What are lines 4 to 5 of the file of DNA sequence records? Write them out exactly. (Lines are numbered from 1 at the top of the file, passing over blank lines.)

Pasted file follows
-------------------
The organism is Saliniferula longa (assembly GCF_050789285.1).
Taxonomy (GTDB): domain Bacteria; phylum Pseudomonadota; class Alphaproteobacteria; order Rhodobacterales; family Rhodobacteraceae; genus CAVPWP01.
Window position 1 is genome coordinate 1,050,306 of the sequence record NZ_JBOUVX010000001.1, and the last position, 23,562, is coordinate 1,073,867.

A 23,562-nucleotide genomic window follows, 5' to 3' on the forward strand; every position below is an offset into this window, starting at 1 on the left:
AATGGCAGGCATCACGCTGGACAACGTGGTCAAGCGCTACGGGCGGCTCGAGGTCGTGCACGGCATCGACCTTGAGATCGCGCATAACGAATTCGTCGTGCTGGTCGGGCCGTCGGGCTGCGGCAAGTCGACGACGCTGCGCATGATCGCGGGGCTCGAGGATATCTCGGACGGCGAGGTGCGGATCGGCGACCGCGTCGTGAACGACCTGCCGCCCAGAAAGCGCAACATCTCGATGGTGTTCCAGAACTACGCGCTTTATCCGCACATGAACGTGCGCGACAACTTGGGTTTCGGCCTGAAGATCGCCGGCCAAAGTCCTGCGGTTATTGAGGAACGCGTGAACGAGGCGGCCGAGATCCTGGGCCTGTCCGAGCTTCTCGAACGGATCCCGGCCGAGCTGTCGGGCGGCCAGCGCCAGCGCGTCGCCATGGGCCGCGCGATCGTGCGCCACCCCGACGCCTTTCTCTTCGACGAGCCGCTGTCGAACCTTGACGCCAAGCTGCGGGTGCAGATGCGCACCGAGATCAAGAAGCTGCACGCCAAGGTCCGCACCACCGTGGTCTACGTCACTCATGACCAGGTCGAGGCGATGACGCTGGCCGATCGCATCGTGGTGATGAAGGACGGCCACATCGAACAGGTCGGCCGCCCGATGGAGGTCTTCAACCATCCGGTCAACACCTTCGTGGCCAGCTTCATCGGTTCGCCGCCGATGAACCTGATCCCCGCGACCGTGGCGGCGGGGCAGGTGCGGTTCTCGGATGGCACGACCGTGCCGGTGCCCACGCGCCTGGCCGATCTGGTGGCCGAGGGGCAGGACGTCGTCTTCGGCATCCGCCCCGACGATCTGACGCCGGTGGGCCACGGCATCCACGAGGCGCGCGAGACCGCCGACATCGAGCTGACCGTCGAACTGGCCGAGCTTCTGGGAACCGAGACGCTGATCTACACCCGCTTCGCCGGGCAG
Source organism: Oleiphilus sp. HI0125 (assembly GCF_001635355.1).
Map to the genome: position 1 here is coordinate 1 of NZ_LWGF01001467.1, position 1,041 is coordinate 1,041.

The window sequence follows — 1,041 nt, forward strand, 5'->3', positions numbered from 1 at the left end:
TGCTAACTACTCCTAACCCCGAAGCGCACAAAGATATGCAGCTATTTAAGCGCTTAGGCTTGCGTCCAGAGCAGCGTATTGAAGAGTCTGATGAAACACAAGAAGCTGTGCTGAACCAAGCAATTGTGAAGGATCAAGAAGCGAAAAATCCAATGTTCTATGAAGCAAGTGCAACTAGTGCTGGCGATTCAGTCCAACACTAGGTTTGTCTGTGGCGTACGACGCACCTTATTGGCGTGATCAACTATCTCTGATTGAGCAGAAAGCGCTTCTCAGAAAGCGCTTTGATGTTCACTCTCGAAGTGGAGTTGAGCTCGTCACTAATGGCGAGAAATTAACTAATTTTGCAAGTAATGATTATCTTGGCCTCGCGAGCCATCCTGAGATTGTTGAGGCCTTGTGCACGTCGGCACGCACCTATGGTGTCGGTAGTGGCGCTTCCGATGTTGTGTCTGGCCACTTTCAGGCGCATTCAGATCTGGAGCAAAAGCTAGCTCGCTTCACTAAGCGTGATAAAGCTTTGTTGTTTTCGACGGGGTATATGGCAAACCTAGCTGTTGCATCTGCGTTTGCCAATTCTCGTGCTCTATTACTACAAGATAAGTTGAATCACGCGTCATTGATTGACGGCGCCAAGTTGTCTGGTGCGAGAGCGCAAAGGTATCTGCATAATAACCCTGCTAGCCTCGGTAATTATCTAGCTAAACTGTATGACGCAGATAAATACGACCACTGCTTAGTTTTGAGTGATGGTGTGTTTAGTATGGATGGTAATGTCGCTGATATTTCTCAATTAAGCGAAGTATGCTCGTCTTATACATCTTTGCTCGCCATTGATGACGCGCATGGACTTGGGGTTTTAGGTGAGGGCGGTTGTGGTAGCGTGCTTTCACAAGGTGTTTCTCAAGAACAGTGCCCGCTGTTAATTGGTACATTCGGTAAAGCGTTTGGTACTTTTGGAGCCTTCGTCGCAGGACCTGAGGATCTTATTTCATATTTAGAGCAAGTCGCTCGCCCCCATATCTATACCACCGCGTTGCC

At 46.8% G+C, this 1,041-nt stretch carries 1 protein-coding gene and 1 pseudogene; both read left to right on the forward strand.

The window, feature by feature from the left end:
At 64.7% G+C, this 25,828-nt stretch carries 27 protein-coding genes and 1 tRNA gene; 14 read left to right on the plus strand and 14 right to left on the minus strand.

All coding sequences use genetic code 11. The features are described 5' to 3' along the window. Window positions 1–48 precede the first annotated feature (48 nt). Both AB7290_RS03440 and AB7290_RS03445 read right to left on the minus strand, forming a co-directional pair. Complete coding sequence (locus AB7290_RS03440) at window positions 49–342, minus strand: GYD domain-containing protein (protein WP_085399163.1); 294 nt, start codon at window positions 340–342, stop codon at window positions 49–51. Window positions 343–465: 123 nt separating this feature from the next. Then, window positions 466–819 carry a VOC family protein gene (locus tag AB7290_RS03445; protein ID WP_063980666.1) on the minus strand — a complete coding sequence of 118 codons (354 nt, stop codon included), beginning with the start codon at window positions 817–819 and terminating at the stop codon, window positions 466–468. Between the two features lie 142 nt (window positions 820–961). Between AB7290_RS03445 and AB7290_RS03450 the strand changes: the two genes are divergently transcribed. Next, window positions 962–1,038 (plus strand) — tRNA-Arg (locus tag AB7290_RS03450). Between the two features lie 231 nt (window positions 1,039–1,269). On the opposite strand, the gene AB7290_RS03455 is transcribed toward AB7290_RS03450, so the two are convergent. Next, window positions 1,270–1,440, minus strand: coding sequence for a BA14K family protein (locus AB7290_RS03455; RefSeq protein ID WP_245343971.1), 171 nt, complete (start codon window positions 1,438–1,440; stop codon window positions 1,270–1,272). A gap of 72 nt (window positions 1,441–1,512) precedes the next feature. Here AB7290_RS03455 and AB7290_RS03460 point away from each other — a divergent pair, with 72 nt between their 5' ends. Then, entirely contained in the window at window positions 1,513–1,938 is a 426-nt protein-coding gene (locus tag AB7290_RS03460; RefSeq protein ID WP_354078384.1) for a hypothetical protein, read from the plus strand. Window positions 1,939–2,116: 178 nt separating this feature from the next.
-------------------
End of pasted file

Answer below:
A 23,562-nucleotide genomic window follows, 5' to 3' on the forward strand; every position below is an offset into this window, starting at 1 on the left:
AATGGCAGGCATCACGCTGGACAACGTGGTCAAGCGCTACGGGCGGCTCGAGGTCGTGCACGGCATCGACCTTGAGATCGCGCATAACGAATTCGTCGTGCTGGTCGGGCCGTCGGGCTGCGGCAAGTCGACGACGCTGCGCATGATCGCGGGGCTCGAGGATATCTCGGACGGCGAGGTGCGGATCGGCGACCGCGTCGTGAACGACCTGCCGCCCAGAAAGCGCAACATCTCGATGGTGTTCCAGAACTACGCGCTTTATCCGCACATGAACGTGCGCGACAACTTGGGTTTCGGCCTGAAGATCGCCGGCCAAAGTCCTGCGGTTATTGAGGAACGCGTGAACGAGGCGGCCGAGATCCTGGGCCTGTCCGAGCTTCTCGAACGGATCCCGGCCGAGCTGTCGGGCGGCCAGCGCCAGCGCGTCGCCATGGGCCGCGCGATCGTGCGCCACCCCGACGCCTTTCTCTTCGACGAGCCGCTGTCGAACCTTGACGCCAAGCTGCGGGTGCAGATGCGCACCGAGATCAAGAAGCTGCACGCCAAGGTCCGCACCACCGTGGTCTACGTCACTCATGACCAGGTCGAGGCGATGACGCTGGCCGATCGCATCGTGGTGATGAAGGACGGCCACATCGAACAGGTCGGCCGCCCGATGGAGGTCTTCAACCATCCGGTCAACACCTTCGTGGCCAGCTTCATCGGTTCGCCGCCGATGAACCTGATCCCCGCGACCGTGGCGGCGGGGCAGGTGCGGTTCTCGGATGGCACGACCGTGCCGGTGCCCACGCGCCTGGCCGATCTGGTGGCCGAGGGGCAGGACGTCGTCTTCGGCATCCGCCCCGACGATCTGACGCCGGTGGGCCACGGCATCCACGAGGCGCGCGAGACCGCCGACATCGAGCTGACCGTCGAACTGGCCGAGCTTCTGGGAACCGAGACGCTGATCTACACCCGCTTCGCCGGGCAG